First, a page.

Carrie Lenarcic Firestone ’92 recently announced the debut of her third book for young readers, the middle-grade novel Dress Coded, after signing a book deal with G.P. Putnam’s Sons, under the umbrella of Penguin Books USA. The release is planned for publication in summer 2020.
The book tells the story of an eighth grader who starts a podcast to protest the unfair dress code enforcement at her middle school and sparks rebellion, while also dealing with changing friendships and her older brother’s vaping addiction.
For her first two young adult novels The Loose Ends List and The Unliklies, Firestone drew inspiration from her own high school and college journals. The books tackled issues such as young love, friendship, striving to make a difference, dealing with grief and the power of forgiveness. For Dress Coded, Firestone took inspiration from the issues and experiences her own children, aged 12 and 15, are facing.
“Dress coding is a huge problem in middle schools across the country,” says Firestone. “It’s not necessarily the dress code itself, but the uneven enforcement of the dress code that deeply impacts school culture. At the same time, vaping has hit the middle school crowd hard. … I wanted to find an approachable way to address these real-life issues facing American kids without being heavy-handed. Molly, the protagonist in Dress Coded, is a regular kid who finds proactive ways to deal with the problems many teens her age face.”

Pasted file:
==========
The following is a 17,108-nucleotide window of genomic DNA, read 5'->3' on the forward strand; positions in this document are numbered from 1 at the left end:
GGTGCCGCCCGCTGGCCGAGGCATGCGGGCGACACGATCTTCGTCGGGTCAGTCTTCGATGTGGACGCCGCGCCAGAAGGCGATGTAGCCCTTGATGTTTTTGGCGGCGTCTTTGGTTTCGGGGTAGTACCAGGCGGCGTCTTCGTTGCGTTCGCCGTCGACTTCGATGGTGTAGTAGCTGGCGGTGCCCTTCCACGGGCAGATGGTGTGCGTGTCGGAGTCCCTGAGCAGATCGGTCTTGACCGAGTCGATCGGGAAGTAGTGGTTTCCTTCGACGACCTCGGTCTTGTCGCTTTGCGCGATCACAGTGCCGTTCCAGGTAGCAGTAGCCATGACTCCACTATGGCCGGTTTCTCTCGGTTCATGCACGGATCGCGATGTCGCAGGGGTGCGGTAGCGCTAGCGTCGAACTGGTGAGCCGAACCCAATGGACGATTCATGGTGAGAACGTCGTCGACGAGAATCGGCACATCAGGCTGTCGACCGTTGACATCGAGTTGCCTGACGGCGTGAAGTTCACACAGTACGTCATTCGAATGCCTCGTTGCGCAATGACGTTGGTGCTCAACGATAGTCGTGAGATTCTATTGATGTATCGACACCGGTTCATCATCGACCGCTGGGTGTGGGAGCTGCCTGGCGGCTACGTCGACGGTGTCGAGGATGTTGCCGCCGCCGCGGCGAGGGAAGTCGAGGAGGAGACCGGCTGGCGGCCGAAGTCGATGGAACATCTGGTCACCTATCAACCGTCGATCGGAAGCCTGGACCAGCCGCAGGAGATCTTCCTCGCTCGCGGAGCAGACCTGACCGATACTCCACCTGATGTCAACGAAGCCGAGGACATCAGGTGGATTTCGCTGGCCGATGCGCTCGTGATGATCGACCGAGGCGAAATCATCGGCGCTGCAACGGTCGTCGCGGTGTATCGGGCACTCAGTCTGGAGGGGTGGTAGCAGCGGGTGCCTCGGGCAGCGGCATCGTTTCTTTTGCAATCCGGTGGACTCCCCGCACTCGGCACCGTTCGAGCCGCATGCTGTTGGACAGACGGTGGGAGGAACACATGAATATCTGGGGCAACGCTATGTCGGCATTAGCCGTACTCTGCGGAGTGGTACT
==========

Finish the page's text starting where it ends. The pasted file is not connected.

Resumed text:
Firestone also takes the issues she tackles in her books and encourages her readers to do something about them. Following the release of The Unlikelies, she launched The Unlikelies Challenge – $1,000 for Good. In The Unlikelies, the main character and her friends discovered it’s not as easy as it looks to “do something noble.” The initiative challenged readers to pitch how they would use creativity, passion, purpose and $1,000 to change the world. A committee of judges, including Senior Associate Director of Annual Giving Ruth Benedict, chose five teens who pitched proposals to receive the seed money to “do something noble.”
Firestone is now considering possibilities related to her newest book. “Since the official Dress Coded announcement, people have reached out and I’m looking at ways I can partner with teens already fighting unfair dress coding in their schools,” says Firestone, who is working with parent groups and elected officials in Connecticut to pass anti-vaping laws.
An editor for the Herald, Firestone graduated from William Smith with a degree in anthropology and English. She went on to earn her master’s in teaching from Columbia University and taught high school in New York City before pursuing her career as an author.
“HWS helped me prepare for this career in so many ways,” says Firestone, thanking Professor Emeritus of English Peter Cummings P’92, faculty members Mary Caponegro and Stephen Kuusisto ’78, as well as Professor Emerita of English Claudette Columbus who “gave me big fat C’s and covered my papers with red marks.
“I wasn’t thrilled at the time, but Professor Columbus was probably the best thing that ever happened to me as a writer. As an anthropology major, my social sciences professors taught me to see the world through an anthropologist’s lens. I still wear that lens when I’m combing the human landscape for characters,” she says.